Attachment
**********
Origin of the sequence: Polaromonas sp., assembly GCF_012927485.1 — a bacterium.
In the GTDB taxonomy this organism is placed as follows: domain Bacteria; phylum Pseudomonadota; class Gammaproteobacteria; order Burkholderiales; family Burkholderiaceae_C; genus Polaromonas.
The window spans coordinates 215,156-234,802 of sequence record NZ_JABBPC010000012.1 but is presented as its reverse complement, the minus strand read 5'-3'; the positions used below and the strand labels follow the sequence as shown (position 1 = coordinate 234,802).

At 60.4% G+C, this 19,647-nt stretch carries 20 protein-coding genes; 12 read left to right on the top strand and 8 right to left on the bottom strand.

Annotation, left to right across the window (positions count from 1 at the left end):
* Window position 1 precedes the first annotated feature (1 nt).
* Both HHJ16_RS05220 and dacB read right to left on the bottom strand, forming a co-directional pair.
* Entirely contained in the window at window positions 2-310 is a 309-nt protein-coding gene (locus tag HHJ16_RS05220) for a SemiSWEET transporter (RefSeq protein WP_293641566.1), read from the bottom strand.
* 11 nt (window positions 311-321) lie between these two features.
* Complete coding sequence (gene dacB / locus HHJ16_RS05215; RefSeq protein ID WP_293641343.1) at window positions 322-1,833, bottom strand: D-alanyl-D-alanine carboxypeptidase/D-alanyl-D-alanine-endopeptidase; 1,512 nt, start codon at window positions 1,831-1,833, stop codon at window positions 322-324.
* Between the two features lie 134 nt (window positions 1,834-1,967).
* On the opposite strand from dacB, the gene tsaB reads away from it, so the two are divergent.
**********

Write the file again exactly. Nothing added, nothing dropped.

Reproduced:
Origin of the sequence: Polaromonas sp., assembly GCF_012927485.1 — a bacterium.
In the GTDB taxonomy this organism is placed as follows: domain Bacteria; phylum Pseudomonadota; class Gammaproteobacteria; order Burkholderiales; family Burkholderiaceae_C; genus Polaromonas.
The window spans coordinates 215,156-234,802 of sequence record NZ_JABBPC010000012.1 but is presented as its reverse complement, the minus strand read 5'-3'; the positions used below and the strand labels follow the sequence as shown (position 1 = coordinate 234,802).

At 60.4% G+C, this 19,647-nt stretch carries 20 protein-coding genes; 12 read left to right on the top strand and 8 right to left on the bottom strand.

Annotation, left to right across the window (positions count from 1 at the left end):
* Window position 1 precedes the first annotated feature (1 nt).
* Both HHJ16_RS05220 and dacB read right to left on the bottom strand, forming a co-directional pair.
* Entirely contained in the window at window positions 2-310 is a 309-nt protein-coding gene (locus tag HHJ16_RS05220) for a SemiSWEET transporter (RefSeq protein WP_293641566.1), read from the bottom strand.
* 11 nt (window positions 311-321) lie between these two features.
* Complete coding sequence (gene dacB / locus HHJ16_RS05215; RefSeq protein ID WP_293641343.1) at window positions 322-1,833, bottom strand: D-alanyl-D-alanine carboxypeptidase/D-alanyl-D-alanine-endopeptidase; 1,512 nt, start codon at window positions 1,831-1,833, stop codon at window positions 322-324.
* Between the two features lie 134 nt (window positions 1,834-1,967).
* On the opposite strand from dacB, the gene tsaB reads away from it, so the two are divergent.